Album Review: Chelsea - Meanwhile Gardens
Reviewed by Dan Barnes
Chelsea are one of the original ’76 Punk bands, contemporaries of the likes of The Clash, The Stranglers and the Pistols, but rarely are spoken about with quite the same reverence. Such was the fluctuations in personnel back in the formative days that three-quarters of the band would up and leave to form Generation X, including one Mr William Board, aka Billy Idol.
Chelsea’s history is fascinating and complex and way beyond the scope of a short album review, so I’ll avoid, where possible, any Memory Lane rambling from here on in and focus solely on the music to hand.
Meanwhile Gardens, the band’s twelfth studio record, is released in celebration of Chelsea’s forty-fifth anniversary and arrives four years after 2017’s Mission Impossible. Named after a piece of reconstituted industrial wasteland in south London, the album opens with the title track, a nostalgic ode built around comforting ’76 punk vibes.
There’s plenty to get the memories turning back to that long-hot summer on offer here: whether it be Shine the Light, Cold Cut or the bitter-sweet Falling Apart, Meanwhile Gardens is filled with the sounds of those early punk years.
However, this is not the pure nostalgia trip Chelsea could easily have made, rather it’s the sound of a band flexing their musical muscles and modernising their song-writing for a new generation. You won’t find any reinvention of the Chelsea wheel here, but you will find a dozen-plus examples of melody-rich, catchy-as-heck punk pop.
Lead track, Ca$h, opens with a cash-register, ala Pink Floyd, before channelling the band’s inner Damned. Here & Now, The Great Divide and It’s Friday are all created around a much fatter sound; the latter’s celebration of everyone’s second favourite day of the week being somewhat more Politically Correct than Infa Riot’s Friday, Oh Friday.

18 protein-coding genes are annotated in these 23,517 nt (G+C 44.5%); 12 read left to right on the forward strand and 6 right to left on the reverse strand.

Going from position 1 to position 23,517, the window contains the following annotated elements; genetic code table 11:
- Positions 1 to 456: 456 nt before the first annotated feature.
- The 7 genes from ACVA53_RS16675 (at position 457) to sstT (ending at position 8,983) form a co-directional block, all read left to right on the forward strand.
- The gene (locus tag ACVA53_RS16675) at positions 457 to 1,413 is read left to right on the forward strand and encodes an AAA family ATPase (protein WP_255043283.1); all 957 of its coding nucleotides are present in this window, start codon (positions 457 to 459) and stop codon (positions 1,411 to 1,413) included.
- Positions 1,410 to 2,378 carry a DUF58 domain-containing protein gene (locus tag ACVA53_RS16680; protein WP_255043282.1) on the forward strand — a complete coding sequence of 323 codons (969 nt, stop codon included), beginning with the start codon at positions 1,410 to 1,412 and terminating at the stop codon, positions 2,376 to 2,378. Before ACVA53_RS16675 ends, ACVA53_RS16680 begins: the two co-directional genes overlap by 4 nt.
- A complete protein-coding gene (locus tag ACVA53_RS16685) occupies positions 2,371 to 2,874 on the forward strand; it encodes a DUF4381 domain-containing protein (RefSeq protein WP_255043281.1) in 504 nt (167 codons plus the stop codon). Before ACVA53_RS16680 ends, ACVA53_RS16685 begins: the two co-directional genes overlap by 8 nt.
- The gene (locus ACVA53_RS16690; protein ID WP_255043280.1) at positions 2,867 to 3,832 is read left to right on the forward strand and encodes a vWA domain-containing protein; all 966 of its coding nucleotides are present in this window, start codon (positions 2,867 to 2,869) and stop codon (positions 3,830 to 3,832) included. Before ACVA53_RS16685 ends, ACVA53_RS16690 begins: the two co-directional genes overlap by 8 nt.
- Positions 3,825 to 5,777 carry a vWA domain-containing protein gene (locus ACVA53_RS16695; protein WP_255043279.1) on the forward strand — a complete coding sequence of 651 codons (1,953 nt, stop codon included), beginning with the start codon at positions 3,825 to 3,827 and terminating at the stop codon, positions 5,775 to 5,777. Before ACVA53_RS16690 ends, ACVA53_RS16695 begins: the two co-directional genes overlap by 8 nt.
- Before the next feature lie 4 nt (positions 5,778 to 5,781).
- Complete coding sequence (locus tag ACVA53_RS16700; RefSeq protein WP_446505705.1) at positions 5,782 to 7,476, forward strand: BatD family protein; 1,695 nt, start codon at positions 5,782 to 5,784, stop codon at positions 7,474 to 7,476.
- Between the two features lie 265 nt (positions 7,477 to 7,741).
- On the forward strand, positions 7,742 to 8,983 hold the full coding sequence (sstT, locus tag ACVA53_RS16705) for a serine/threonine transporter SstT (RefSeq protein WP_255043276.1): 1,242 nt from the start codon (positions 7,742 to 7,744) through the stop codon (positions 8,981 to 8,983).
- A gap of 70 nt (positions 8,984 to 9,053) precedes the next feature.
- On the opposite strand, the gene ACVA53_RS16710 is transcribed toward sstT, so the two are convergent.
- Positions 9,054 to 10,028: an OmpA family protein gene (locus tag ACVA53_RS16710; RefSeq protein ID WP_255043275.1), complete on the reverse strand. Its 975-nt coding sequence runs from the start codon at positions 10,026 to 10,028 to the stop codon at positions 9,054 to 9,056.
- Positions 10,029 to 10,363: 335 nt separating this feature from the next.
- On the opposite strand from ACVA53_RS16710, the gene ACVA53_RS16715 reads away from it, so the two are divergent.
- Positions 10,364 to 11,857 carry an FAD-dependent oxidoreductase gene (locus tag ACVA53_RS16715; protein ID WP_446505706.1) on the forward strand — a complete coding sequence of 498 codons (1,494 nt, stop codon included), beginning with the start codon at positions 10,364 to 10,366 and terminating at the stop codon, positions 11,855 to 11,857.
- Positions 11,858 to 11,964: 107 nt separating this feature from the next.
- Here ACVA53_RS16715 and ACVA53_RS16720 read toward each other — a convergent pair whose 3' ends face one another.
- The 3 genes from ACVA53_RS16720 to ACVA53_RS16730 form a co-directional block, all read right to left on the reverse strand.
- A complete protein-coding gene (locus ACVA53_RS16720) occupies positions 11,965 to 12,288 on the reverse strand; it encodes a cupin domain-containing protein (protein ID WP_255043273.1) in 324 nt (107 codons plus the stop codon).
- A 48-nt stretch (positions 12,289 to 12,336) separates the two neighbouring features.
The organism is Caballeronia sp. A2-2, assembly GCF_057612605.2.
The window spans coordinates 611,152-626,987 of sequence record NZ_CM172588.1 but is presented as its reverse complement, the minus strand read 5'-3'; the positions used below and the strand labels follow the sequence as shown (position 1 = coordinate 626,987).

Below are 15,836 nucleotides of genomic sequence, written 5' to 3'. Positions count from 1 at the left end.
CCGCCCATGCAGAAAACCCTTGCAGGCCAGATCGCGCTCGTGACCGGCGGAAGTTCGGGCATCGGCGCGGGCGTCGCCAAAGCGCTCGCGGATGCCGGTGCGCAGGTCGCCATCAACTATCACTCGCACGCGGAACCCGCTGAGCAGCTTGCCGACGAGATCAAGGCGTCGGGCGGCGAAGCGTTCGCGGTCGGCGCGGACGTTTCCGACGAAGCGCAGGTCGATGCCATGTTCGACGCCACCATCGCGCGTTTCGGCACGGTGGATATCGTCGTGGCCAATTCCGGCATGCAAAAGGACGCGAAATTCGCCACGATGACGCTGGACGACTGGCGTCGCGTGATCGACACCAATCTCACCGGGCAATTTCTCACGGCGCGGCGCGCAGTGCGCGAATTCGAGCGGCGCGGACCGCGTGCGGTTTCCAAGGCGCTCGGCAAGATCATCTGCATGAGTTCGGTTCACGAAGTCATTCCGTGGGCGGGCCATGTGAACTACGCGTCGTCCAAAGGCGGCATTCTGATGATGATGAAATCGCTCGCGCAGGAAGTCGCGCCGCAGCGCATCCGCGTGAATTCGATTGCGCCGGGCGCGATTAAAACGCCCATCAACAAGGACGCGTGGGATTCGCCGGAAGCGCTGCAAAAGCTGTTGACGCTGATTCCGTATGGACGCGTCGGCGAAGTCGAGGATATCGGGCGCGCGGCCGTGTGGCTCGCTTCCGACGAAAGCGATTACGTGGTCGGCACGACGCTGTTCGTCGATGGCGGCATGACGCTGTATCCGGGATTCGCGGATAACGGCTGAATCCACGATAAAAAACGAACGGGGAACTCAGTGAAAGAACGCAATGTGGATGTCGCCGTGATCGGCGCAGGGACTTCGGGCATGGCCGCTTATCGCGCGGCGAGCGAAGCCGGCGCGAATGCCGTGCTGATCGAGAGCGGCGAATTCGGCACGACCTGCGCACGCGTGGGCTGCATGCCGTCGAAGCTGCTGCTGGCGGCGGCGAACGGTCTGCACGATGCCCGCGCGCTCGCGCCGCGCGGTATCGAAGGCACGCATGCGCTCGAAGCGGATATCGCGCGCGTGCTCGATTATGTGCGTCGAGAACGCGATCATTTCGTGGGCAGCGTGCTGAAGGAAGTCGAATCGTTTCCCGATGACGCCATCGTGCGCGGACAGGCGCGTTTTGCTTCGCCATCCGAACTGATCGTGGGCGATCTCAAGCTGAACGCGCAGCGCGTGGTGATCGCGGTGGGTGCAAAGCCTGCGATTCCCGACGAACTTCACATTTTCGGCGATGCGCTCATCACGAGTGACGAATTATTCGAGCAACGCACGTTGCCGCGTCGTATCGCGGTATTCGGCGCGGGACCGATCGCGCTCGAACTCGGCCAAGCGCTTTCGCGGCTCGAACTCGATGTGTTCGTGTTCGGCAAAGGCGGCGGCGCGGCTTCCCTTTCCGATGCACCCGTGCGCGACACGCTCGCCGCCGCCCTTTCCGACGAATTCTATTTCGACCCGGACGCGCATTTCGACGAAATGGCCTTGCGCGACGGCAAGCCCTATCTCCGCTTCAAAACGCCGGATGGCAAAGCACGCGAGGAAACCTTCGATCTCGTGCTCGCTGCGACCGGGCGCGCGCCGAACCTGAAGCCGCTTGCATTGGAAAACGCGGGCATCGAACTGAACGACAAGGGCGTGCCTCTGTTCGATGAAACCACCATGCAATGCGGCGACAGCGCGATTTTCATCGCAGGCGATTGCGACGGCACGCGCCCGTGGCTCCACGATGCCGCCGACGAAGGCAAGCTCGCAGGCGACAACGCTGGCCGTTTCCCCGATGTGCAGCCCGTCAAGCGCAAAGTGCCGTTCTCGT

There’s a great Rock and Roll feel about both Why Aren’t We There? and Little Venice and, just to show that after forty-five years the old flame still burns, Worldwide Domination’s abrasive sound drips with snotty Punk attitude.
Chelsea is joined by some ghosts of their past in the shape of Martin Stacey and Bob Jesse from the 1977 line-up; James Stevenson who appeared on the debut album and Rob Miller from the Traitor’s Gate-era. The Cannibals’ Mike Spenser provides harmonica on Ladbroke Grove and, welcome as these supplements are, they do not detract from the solid unit that is Chelsea c. 2021. Gene October serves up a vocal masterclass here and the guitar of Nic Austin goes effortlessly from clean and jangly to heavy and shredding.
Chelsea may not have received the commercial success or critical acclaim of some of their more illustrious contemporaries, but Meanwhile Gardens easily stands toe-to-toe with any of the excellent (relatively) recent releases by The Damned or Skids. The week I get this to review is the same week I hear Rebellion Festival, which Chelsea were booked to play, is cancelled for a second year. So, no punk rock by the sea for me again this year and no opportunity to see one of the most underrated bands of the genre play. Me so sad!